Portland, The Brand
The genesis of Portland, which had in its early years been branded “the clearing” and later “Stumptown” was sprung from chaos by some sort of undocumented design. As in much of the West, settlers migrated from the East with ideas of their own, or, at the very least, came packed with thoughts and plans for what they envisioned their homes and their families to be.
The basis of this article was initially written in 2011 on assignment for Media Inc. magazine. The industry publication had asked two advocates about the state of design. One story would reveal what was true in Seattle. This piece—from our own Eric Hillerns—would cover Portland. This is an excerpt.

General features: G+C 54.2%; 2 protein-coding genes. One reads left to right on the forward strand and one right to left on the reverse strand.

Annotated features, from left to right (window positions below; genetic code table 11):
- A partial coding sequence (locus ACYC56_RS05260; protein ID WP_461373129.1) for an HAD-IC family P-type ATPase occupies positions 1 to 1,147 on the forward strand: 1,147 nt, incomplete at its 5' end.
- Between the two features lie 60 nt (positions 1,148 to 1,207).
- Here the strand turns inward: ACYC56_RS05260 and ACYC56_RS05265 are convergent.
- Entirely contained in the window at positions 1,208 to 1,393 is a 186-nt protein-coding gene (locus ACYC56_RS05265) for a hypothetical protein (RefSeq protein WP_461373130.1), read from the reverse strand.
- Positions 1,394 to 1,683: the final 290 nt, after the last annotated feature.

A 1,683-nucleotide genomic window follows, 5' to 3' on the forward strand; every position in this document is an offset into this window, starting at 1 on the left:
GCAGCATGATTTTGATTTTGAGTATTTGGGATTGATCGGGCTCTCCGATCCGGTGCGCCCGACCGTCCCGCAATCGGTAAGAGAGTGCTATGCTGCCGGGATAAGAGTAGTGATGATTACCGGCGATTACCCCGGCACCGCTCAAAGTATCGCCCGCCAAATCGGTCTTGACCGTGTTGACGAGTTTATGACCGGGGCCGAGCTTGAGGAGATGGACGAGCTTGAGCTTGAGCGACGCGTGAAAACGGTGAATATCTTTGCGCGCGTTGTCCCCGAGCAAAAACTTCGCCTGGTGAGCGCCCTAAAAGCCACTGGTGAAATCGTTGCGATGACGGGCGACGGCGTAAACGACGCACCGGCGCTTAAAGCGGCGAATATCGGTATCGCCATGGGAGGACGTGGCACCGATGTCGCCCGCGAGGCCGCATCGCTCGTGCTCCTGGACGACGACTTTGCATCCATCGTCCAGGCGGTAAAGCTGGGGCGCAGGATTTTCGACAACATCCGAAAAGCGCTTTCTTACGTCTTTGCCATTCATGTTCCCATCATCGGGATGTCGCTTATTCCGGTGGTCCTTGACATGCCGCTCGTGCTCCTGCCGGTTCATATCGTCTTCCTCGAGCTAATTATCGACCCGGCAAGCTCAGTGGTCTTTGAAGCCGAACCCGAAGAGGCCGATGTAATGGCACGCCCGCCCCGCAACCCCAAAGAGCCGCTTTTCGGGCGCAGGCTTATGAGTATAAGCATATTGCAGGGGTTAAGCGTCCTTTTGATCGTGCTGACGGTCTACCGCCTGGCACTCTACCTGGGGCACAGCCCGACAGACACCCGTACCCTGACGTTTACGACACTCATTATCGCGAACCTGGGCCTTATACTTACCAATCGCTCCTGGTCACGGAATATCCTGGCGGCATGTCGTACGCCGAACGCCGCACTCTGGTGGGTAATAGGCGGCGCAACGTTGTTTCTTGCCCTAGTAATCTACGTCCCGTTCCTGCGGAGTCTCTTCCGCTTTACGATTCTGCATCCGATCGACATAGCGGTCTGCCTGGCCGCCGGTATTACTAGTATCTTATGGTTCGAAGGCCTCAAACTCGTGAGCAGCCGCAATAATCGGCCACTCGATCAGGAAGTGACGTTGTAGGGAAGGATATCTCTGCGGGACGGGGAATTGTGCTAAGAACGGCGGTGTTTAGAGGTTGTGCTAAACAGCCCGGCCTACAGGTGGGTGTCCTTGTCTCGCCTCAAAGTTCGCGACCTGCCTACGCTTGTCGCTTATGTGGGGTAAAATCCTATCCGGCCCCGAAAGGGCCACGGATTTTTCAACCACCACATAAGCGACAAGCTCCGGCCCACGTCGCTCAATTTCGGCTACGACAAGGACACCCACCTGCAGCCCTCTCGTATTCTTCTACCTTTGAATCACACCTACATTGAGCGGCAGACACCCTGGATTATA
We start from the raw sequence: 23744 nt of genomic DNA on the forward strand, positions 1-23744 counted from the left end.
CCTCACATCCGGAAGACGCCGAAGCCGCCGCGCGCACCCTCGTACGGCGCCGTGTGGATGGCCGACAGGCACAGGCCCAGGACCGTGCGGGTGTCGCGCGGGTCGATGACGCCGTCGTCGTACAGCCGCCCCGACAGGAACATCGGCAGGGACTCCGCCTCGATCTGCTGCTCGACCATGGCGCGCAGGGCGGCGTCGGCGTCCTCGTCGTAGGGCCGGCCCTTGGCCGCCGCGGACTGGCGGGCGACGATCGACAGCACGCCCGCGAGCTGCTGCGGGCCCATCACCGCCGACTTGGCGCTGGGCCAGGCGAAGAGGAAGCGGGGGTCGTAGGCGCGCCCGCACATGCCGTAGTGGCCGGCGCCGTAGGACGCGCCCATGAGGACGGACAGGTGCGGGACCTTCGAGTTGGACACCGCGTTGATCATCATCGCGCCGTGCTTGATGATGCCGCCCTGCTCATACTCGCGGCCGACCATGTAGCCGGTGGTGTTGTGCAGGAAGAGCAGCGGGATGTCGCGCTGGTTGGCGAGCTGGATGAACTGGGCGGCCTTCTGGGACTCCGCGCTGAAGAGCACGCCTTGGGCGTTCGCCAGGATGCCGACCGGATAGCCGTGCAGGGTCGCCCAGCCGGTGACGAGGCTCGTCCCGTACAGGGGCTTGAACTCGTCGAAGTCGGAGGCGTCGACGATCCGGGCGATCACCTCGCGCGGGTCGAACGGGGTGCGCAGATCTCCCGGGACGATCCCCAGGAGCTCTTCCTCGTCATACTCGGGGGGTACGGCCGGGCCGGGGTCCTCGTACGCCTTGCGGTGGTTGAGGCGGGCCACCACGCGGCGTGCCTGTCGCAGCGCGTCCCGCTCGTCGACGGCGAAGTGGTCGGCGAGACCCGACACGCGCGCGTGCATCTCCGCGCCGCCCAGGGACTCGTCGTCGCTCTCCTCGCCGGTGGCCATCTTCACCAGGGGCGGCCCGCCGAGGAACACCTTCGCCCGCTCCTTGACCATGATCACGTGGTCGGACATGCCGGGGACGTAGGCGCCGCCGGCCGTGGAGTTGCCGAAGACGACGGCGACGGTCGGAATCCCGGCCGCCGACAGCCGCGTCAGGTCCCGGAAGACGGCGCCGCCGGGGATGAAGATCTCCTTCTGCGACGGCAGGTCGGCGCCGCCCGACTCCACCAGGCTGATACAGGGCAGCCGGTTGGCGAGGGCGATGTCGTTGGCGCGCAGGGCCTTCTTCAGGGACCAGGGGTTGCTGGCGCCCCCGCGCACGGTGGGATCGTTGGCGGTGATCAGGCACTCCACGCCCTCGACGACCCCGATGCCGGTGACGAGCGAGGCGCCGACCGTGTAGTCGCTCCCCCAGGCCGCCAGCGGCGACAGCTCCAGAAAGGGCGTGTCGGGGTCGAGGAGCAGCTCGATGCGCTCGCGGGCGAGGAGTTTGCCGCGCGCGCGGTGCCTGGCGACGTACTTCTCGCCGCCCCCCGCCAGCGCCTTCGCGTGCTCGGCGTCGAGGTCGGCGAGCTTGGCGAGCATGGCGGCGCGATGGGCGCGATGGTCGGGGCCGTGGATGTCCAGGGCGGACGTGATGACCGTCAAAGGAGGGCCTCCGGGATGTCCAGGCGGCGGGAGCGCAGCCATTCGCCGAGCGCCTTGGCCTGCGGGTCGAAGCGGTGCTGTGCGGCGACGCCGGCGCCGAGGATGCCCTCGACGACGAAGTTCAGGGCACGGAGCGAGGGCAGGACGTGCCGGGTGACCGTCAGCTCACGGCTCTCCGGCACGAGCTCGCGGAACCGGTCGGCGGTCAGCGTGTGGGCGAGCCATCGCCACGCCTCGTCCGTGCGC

“Design naturally reflects the culture in which it lives,” wrote Ralph Caplan in By Design1, the author’s written illustration of why things are. Within his chapter exploring the relationship between design and society, Caplan contends that design, as with architecture, is often measured by its exterior, rather than by the quality of its space (or the content) inside. He concedes that there really wouldn’t be a need for any exterior if there is something of great importance that we are driven to accomplish within.